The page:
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Drying Herbs

Drying herbs is an economically savvy food preservation strategy, because fresh and dried herbs and teas demand high prices at the grocery store. Dehydrating is an easy method to preserve food.

Your own dried herbs will taste better than store-bought because they’ll be newer and thus more pungent. If you grow your own herbs, you can also choose the tastiest varieties. When herbs are dried, they are safe from bacteria, mold and yeast, and will remain potent for at least 6 to 12 months. To remove moisture, all you need is air circulation. Some warmth can also help. The 6 methods detailed here fit the bill.

Choosing Herbs for Drying

The following herbs are good candidates for drying. Some herbs, although they can be dried, retain their flavor better if frozen. These include basil, borage, chives, cilantro, lemongrass, mint, parsley.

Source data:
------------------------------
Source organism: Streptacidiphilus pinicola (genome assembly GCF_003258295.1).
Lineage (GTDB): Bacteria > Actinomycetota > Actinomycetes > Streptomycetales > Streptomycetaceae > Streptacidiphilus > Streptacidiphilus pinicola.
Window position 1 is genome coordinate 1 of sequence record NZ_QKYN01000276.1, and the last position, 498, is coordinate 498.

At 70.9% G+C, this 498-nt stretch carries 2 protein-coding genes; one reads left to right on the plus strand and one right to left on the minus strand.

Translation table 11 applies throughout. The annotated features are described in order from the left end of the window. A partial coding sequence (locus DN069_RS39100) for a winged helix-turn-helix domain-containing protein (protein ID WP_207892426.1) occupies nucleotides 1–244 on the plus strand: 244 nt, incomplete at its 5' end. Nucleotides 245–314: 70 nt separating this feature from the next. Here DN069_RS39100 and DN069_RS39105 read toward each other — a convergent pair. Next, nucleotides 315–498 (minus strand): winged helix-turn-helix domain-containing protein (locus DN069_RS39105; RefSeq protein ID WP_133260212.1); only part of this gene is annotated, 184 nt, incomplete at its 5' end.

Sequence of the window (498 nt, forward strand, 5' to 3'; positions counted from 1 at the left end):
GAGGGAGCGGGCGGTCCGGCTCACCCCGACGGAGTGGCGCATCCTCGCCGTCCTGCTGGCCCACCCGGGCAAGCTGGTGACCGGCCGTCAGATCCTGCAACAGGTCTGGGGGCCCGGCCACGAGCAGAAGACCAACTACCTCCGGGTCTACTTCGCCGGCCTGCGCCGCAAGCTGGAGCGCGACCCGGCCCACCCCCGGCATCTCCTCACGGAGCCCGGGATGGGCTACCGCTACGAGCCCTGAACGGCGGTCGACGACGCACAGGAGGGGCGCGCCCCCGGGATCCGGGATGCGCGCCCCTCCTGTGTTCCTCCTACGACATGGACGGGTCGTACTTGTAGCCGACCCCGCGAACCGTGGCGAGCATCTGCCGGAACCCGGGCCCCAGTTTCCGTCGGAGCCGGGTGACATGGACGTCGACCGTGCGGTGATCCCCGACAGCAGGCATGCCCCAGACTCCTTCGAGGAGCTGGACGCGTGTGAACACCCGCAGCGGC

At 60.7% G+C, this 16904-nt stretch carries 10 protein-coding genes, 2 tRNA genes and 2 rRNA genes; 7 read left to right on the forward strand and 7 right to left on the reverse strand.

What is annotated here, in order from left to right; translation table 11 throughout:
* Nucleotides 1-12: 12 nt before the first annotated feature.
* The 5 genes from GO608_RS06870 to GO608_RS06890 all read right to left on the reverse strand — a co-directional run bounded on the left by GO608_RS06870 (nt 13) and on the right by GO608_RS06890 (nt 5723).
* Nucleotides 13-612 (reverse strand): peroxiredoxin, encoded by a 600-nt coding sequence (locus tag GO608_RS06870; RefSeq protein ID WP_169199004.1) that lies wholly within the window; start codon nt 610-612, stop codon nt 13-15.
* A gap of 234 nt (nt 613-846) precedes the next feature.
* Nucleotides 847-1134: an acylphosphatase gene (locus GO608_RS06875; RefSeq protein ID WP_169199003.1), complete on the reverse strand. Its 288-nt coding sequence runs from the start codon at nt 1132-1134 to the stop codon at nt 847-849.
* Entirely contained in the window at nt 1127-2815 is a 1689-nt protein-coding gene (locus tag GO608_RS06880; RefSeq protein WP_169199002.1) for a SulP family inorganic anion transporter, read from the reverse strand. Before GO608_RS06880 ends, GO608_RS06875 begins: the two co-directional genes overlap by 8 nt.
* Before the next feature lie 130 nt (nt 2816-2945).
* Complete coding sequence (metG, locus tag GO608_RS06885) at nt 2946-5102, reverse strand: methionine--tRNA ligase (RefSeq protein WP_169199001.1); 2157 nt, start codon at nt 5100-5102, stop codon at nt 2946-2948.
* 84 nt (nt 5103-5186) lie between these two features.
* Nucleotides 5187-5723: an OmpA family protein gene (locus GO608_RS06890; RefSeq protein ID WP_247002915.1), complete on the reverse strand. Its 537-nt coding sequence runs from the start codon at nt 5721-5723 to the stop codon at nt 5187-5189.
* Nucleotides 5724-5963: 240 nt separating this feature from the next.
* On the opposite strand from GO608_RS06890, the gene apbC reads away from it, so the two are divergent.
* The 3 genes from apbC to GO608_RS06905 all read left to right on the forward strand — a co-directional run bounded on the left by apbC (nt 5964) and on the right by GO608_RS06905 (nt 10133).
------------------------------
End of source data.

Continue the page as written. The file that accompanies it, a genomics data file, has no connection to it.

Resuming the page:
Leaves: bay, celery, chervil, dill, geranium, lemon balm, lemon verbena, lovage, marjoram, oregano, rosemary, sage, summer savory, tarragon, thyme

Seeds: anise, caraway, celery, chervil, coriander, cumin, dill, fennel, mustard

Flowers: bee balm, chamomile, chive, dill, geranium, lavender, linden, marigold, nasturtium, rose, thyme, yarrow

Washing herbs usually isn’t necessary if they are grown organically. Harvest herbs in mid-morning before newly developed essential oils have been burned off by the sun, but after the dew has dried. Remove old, dead, diseased or wilted leaves.

When you harvest herbs for their seeds, the seed heads should be turning brown and hardening, but not yet ready to shatter. To harvest herbs for their flowers — such as chamomile flowers or thyme spikes — snip flower buds off the plants close to the first day the buds open.

Learn more about methods of drying herbs here.

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